About five months into my first stint in India, I found myself in Pushkar, one of the oldest cities in India. It’s clustered around Pushkar Lake, a precious place in the Rajastani desert, fabled to come from the tears Shiva cried at the death of his consort Sati. The temples and lakeside ghats are fully bustling, but the outskirts of the town seem like post-apocalyptic ruins, open-sided concrete stalls fringing the streets nearest the desert. They are waiting for Pushkar Camel Fair, the one month a year when it becomes the focal point for trading and racing camels.
I did camel trek while I was there, and very painful it was too. But my abiding memory of Pushkar is musical – my travelling companions at that time were all percussionists and flautists. The flat rooftops of the guesthouses by the lake provided the ideal location for tabla players to sit as the evening air cooled, rippling through their practice sequences, echoes bouncing back from the low parapet walls until the air was embroidered with rhythms as musical and complex as birdsong.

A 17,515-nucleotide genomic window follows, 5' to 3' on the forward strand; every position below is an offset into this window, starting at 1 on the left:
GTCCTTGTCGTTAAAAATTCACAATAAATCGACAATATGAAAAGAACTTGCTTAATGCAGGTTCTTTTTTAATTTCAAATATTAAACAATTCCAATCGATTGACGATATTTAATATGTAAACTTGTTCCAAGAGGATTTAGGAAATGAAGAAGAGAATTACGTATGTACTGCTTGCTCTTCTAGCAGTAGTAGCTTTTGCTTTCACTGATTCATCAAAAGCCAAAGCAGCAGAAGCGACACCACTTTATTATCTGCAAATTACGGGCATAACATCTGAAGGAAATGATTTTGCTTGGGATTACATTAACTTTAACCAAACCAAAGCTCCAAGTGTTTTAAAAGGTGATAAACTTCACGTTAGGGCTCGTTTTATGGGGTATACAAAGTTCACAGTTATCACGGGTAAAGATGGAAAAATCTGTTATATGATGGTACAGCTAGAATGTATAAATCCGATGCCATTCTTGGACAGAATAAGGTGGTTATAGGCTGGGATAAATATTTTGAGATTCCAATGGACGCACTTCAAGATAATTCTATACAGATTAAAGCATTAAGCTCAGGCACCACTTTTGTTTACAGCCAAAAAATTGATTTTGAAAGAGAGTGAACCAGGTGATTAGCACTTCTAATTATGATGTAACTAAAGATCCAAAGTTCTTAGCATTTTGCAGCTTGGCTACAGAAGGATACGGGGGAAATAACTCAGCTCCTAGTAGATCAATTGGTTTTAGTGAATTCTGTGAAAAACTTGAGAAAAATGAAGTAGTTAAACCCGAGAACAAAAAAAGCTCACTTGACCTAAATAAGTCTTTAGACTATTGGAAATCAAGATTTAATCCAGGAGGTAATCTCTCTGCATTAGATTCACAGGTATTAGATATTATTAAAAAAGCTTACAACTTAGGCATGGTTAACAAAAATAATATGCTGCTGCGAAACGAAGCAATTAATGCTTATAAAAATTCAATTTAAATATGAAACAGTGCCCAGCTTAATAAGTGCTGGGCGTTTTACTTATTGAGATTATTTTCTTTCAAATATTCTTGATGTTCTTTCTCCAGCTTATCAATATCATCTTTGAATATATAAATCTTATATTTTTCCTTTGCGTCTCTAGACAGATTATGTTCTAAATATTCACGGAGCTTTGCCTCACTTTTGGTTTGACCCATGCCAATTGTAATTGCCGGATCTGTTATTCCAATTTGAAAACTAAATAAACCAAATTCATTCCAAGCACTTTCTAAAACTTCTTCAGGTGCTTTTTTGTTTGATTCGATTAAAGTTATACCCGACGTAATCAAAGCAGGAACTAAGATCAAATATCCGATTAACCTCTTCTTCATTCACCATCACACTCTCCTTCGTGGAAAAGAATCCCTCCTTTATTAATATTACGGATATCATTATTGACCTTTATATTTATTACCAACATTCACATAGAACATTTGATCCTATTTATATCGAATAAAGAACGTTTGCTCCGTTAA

Happily for me, I’m now working with a tabla player to add percussion and sound effects to the show. Our initial experiments are taking us in many directions – definitely tabla, but also strange scrapings on guitars, vocal loops, tapped jamjars and some digitally-distorted underwater weirdness…joy!!